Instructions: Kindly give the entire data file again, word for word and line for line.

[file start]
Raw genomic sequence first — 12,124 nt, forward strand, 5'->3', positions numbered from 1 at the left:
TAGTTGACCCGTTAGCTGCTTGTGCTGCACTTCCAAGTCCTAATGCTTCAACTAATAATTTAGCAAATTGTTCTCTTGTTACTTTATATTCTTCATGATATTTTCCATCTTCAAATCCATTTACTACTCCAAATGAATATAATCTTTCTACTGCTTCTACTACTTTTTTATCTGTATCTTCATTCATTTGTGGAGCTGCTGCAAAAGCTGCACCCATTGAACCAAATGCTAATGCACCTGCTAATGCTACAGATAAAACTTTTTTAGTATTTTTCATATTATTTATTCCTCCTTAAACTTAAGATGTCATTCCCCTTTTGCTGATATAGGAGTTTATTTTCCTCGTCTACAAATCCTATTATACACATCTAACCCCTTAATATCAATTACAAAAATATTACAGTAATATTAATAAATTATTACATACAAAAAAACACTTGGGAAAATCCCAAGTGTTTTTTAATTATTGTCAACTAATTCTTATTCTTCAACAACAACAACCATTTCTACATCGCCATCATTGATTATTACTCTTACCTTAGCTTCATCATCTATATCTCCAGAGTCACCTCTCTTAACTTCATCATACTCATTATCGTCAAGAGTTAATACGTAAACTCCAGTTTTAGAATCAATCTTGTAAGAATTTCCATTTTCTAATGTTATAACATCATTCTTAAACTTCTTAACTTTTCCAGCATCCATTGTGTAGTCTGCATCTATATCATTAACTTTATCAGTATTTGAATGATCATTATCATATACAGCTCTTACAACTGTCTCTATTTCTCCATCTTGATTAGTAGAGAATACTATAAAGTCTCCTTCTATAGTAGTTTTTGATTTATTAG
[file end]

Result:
Raw genomic sequence first — 12,124 nt, forward strand, 5'->3', positions numbered from 1 at the left:
TAGTTGACCCGTTAGCTGCTTGTGCTGCACTTCCAAGTCCTAATGCTTCAACTAATAATTTAGCAAATTGTTCTCTTGTTACTTTATATTCTTCATGATATTTTCCATCTTCAAATCCATTTACTACTCCAAATGAATATAATCTTTCTACTGCTTCTACTACTTTTTTATCTGTATCTTCATTCATTTGTGGAGCTGCTGCAAAAGCTGCACCCATTGAACCAAATGCTAATGCACCTGCTAATGCTACAGATAAAACTTTTTTAGTATTTTTCATATTATTTATTCCTCCTTAAACTTAAGATGTCATTCCCCTTTTGCTGATATAGGAGTTTATTTTCCTCGTCTACAAATCCTATTATACACATCTAACCCCTTAATATCAATTACAAAAATATTACAGTAATATTAATAAATTATTACATACAAAAAAACACTTGGGAAAATCCCAAGTGTTTTTTAATTATTGTCAACTAATTCTTATTCTTCAACAACAACAACCATTTCTACATCGCCATCATTGATTATTACTCTTACCTTAGCTTCATCATCTATATCTCCAGAGTCACCTCTCTTAACTTCATCATACTCATTATCGTCAAGAGTTAATACGTAAACTCCAGTTTTAGAATCAATCTTGTAAGAATTTCCATTTTCTAATGTTATAACATCATTCTTAAACTTCTTAACTTTTCCAGCATCCATTGTGTAGTCTGCATCTATATCATTAACTTTATCAGTATTTGAATGATCATTATCATATACAGCTCTTACAACTGTCTCTATTTCTCCATCTTGATTAGTAGAGAATACTATAAAGTCTCCTTCTATAGTAGTTTTTGATTTATTAG